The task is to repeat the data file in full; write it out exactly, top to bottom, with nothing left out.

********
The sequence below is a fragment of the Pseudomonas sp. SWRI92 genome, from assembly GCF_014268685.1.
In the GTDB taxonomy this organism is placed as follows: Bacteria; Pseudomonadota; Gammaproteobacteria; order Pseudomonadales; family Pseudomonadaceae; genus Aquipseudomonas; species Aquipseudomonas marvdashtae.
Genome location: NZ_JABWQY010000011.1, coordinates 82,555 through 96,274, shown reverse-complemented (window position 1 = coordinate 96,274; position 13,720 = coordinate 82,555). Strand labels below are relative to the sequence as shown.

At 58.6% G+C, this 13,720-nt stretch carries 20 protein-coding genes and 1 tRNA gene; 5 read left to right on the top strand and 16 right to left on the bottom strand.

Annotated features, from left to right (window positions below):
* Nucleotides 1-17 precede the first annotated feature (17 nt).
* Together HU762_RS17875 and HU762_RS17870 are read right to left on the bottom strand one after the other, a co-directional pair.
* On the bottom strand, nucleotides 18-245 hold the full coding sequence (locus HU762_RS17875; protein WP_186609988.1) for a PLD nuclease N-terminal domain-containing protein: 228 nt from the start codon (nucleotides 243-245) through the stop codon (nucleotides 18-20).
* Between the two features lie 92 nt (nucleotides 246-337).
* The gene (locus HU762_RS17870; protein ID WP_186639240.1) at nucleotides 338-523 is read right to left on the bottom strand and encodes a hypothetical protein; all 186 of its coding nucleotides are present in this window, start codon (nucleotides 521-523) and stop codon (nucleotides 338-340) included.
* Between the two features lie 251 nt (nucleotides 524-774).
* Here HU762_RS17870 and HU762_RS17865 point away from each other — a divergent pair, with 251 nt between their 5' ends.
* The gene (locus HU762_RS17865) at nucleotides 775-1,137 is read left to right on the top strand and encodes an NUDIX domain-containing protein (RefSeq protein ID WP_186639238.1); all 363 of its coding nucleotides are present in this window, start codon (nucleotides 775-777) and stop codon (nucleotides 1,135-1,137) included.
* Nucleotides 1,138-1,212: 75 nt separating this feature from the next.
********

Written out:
The sequence below is a fragment of the Pseudomonas sp. SWRI92 genome, from assembly GCF_014268685.1.
In the GTDB taxonomy this organism is placed as follows: Bacteria; Pseudomonadota; Gammaproteobacteria; order Pseudomonadales; family Pseudomonadaceae; genus Aquipseudomonas; species Aquipseudomonas marvdashtae.
Genome location: NZ_JABWQY010000011.1, coordinates 82,555 through 96,274, shown reverse-complemented (window position 1 = coordinate 96,274; position 13,720 = coordinate 82,555). Strand labels below are relative to the sequence as shown.

At 58.6% G+C, this 13,720-nt stretch carries 20 protein-coding genes and 1 tRNA gene; 5 read left to right on the top strand and 16 right to left on the bottom strand.

Annotated features, from left to right (window positions below):
* Nucleotides 1-17 precede the first annotated feature (17 nt).
* Together HU762_RS17875 and HU762_RS17870 are read right to left on the bottom strand one after the other, a co-directional pair.
* On the bottom strand, nucleotides 18-245 hold the full coding sequence (locus HU762_RS17875; protein WP_186609988.1) for a PLD nuclease N-terminal domain-containing protein: 228 nt from the start codon (nucleotides 243-245) through the stop codon (nucleotides 18-20).
* Between the two features lie 92 nt (nucleotides 246-337).
* The gene (locus HU762_RS17870; protein ID WP_186639240.1) at nucleotides 338-523 is read right to left on the bottom strand and encodes a hypothetical protein; all 186 of its coding nucleotides are present in this window, start codon (nucleotides 521-523) and stop codon (nucleotides 338-340) included.
* Between the two features lie 251 nt (nucleotides 524-774).
* Here HU762_RS17870 and HU762_RS17865 point away from each other — a divergent pair, with 251 nt between their 5' ends.
* The gene (locus HU762_RS17865) at nucleotides 775-1,137 is read left to right on the top strand and encodes an NUDIX domain-containing protein (RefSeq protein ID WP_186639238.1); all 363 of its coding nucleotides are present in this window, start codon (nucleotides 775-777) and stop codon (nucleotides 1,135-1,137) included.
* Nucleotides 1,138-1,212: 75 nt separating this feature from the next.